Ballistic - Ecks vs. Sever
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This is a story of two spies, who are lifelong adversaries, engaged in a cat-and-mouse hunt. Jonathan Ecks (Banderas) is an FBI agent hunting the other, Sever (Liu) a rogue NSA agent. What they learn, however, while trying to kill each other... is that they might be on the same side, and faced with a threat greater to each other than themselves.
- HBO First Look: The Making of "Ballistic"
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Ecks (Banderas) is a semi-retired FBI agent picked up by some kind of shadow government that also happens to be DIA, linked to Canadian officials, sort of, who kidnap female Chinese orphans - insert Lucy Liu - to create special agent assassins, or something. Thrown into the mix is a woman married to two men, a child being held for personal ransom, and some imaginary top secret, microscopic computer hardware that can induce heart attacks or embolisms. When there is no empathy for a woman whose child has been abducted, you know the movie is complete chaos. Speaking of that...
The director of this trainwreck is named Kaos, a pseudonym presumably used because he feels guilty that the plot and direction of this film resembles the consistency of diarrhea. This movie is laughably bad. Way too little back story, far too few details for character development, there simply isn't anything developed. And when explanations are given, they are delivered through slow-mo camera shots and three word sentences.
Aside from a couple explosions - which are completely contrived and unconvincing - there is nearly nothing redeemable about this movie. Even the soundtrack is an irritating distraction. Watch it if you feel like quoting the lines before the characters, predicting the outcome thirty minutes early, and yawning during the "climactic" final showdown.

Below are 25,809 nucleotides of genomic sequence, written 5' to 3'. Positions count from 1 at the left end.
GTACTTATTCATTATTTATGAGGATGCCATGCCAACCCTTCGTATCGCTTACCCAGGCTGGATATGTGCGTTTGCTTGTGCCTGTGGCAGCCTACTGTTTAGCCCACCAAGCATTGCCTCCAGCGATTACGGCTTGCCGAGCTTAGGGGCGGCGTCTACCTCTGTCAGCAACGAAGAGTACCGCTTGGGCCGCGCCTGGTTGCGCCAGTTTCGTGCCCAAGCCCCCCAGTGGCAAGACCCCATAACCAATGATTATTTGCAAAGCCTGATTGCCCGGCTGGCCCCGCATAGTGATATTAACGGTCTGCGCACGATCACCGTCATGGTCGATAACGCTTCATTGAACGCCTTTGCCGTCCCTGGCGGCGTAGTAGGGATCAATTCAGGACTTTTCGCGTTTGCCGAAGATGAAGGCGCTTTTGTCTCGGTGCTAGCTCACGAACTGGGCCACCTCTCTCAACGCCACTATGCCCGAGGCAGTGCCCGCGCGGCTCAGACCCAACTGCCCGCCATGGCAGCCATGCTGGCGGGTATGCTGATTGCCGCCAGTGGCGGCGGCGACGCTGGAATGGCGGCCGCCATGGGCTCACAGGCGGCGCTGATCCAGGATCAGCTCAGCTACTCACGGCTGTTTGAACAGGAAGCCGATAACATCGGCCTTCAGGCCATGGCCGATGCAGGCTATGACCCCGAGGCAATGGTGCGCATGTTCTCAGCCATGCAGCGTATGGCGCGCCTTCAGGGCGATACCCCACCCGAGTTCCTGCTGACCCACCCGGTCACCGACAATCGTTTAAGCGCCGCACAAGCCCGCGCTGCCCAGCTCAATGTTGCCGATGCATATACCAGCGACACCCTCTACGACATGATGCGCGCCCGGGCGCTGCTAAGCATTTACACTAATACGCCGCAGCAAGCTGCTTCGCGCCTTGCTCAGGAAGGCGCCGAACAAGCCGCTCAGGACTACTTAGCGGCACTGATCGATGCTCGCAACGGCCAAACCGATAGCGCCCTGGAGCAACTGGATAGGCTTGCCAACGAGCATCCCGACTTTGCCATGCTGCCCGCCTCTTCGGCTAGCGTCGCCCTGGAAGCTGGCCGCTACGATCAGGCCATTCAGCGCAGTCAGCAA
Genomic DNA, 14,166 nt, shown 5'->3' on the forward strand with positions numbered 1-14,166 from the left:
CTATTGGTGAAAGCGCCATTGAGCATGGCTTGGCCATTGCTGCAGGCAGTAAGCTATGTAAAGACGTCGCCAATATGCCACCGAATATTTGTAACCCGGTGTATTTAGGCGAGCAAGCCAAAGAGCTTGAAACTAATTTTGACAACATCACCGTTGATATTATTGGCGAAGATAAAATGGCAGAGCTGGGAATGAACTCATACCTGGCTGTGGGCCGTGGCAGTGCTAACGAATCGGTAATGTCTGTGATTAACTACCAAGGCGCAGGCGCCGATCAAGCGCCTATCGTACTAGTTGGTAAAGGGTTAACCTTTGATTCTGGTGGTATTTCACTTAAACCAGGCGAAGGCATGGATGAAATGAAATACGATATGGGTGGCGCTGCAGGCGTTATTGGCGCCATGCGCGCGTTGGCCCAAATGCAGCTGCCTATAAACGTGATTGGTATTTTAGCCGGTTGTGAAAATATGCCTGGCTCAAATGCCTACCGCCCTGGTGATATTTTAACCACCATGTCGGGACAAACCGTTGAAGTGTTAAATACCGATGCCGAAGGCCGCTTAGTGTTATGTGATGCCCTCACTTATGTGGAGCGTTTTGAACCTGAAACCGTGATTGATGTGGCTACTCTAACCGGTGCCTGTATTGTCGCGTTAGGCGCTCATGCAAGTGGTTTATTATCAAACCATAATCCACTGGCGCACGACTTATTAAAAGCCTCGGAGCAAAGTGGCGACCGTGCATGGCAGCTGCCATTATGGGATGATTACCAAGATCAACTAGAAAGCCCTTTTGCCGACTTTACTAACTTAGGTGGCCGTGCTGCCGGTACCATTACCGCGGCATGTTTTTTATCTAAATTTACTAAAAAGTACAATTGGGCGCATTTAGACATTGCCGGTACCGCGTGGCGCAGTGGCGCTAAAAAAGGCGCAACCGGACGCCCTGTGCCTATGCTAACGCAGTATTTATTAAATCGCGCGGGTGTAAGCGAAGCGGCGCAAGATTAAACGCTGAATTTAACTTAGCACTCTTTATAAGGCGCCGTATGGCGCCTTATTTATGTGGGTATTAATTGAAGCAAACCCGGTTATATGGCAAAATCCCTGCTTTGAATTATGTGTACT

Now, usually I do enjoy watching action films, as long as it keeps me awake throughout. And I will admit that sometimes I ignore the plot and just immerse myself into the awesomeness of the gunfights and explosions. The Rock and the first two Predator films can be good examples of this. But with Ballistic, it's a different story. While the film doesn't succeed in giving an intriguing story, it makes matters worse by succeeding in giving weak and tedious action. There are a number of problems involving the gunfights. None of the characters look as if their adrenaline is at a high level. The cameras are sometimes too distant from where the action is taking place. Sever is fired at multiple times and is never hit by a single bullet, resulting in a lack of a sense of jeopardy towards the character. Some of the choreography is a bit off, especially during the fight between Sever and A.J. Ross (Ray Park). And what's worse than dull action scenes? Playing loud techno music in the middle of all of this so-called pandemonium. It looks like the creators didn't realize that it has "cliché" written all over it. But the worst part about the soundtrack that it's mostly inappropriately placed. For example, The Crystal Method's "Name of the Game" is played when special agents remain quiet as they try to figure out the actual location of their enemy when a smoke grenade is set off. This really ruins the suspense, which is ironic since there's no suspense whatsoever in this entire film. And speaking of music, there's a female voice that just goes "ahhhh-ahhhh-ahhhh" from beginning to end. I do enjoy this sort of vocal music in any type of film. However, this woman gives a poor performance: she's out of tune all the time. It's more annoying than hypnotic.
But what about the characters? Well, they're your basic archetypes: tortured hero, calm and calculated heroine, heartless villain, etc. Most of them are forgettable, since they're pretty much unlikable. And the actors? Let's just say that they don't seem to care themselves. They just say their lines as if they're reading off cue cards. Talisa Soto (as Rayne Gant) is the worst of the bunch, since she doesn't say a single line with a bit of conviction. Plus, her accent is more of a disturbance when she speaks (no offense). How did she survive the audition, anyway?